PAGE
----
This recipe contains half coconut cream and half heavy whipping cream, which will make it easier to whip even if your coconut cream is not ideal. The heavy cream will whip even better if you use it straight from the refrigerator. You can whip coconut cream the exact same way you would cream from a cow. Whip at high speed with a mixer fitted with a whisk attachment until the cream forms soft peaks, then whip in the sugar gradually so that it will not cause the cream to collapse.
How to Make Lemon Curd with Whole Eggs
I wrote about making pastry cream with whole eggs in my S’mores Banana Tarts Post. As with pastry cream, the only difficult part of making lemon curd is making sure the eggs don’t scramble. It helps to temper the eggs the same as you would in pastry cream, heating the lemon juice to a simmer, then whisking one large spoonful at a time into the beaten eggs. Once all of the lemon juice has been incorporated into the eggs, return the mixture to low heat. Since you often make less lemon curd at a time than you do pastry cream, it will heat up and thicken faster, making it necessary to whisk more vigorously. Use a thermometer to make sure the temperature of the curd does not rise above 170 F.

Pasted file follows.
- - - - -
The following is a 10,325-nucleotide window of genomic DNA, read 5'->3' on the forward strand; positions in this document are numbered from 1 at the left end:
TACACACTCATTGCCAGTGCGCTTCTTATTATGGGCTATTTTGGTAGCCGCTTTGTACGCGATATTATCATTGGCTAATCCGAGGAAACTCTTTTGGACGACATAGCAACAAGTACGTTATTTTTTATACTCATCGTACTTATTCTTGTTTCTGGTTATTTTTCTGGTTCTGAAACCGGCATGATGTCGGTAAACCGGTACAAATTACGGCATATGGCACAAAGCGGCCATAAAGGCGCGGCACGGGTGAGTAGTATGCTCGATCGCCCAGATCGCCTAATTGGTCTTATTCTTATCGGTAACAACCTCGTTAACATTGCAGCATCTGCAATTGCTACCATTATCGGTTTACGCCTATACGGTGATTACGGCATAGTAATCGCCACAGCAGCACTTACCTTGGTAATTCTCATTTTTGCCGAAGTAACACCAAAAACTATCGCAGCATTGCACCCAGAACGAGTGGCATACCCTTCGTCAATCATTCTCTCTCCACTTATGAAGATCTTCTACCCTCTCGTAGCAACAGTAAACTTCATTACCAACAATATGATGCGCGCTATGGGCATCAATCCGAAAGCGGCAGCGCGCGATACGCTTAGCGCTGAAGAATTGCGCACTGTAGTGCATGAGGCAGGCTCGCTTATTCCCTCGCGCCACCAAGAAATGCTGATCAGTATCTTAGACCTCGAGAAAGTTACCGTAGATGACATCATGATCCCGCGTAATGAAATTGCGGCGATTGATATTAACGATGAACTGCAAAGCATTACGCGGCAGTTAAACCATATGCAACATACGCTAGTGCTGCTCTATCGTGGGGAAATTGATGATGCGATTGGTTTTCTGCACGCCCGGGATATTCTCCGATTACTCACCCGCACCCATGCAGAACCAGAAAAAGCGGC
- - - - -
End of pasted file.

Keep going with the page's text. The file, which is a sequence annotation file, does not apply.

Lemon Coconut Icebox Cake
For the Coconut Whipped Cream
- 1 1/4 cup thick coconut cream (the top halves of 2 13.5 oz cans unstirred coconut cream) (about 13.5 oz, 300 ml) (Chakoh)
- 1 cup heavy cream (8 oz, 240 ml)
- 1/4 cup sugar (50 g)
- 1 pinch salt
- few drops coconut extract (optional)
For the Coconut Pudding
- 1 1/4 cup thin coconut cream (the bottom halves of 2 cans unstirred coconut cream) (about 13.5 oz, 300 ml) (Chakoh)
- 3 1/2 tbsp cornstarch
- 1/3 cup sugar
- 1/8 tsp salt
- 1/8 tsp coconut extract (optional)
For the Lemon Curd
- 1 cup lemon juice (about 4 large lemons or 5-6 medium lemons)
- 1 cup sugar
- 1 pinch salt
- 2 tsp cornstarch
- 3 whole eggs
- 2 tbsp butter
- about 80 lemon wafers (Dewey's or Trader Joe's)
- 1/2 cup toasted coconut flakes or crushed wafers for topping (optional)
Coconut Whipped Cream
- Open the 2 cans of coconut cream, making sure that you don't agitate them or flip them upside down. There should be a very thick layer of cream on top and a more milky layer on the bottom. Spoon off the thick layers from both cans until you have about 1 1/4 cups of thick cream. Reserve the rest. Add the thick cream and the heavy whipping cream to a large mixing bowl and whip on high speed until soft peaks form, about 1-2 minutes.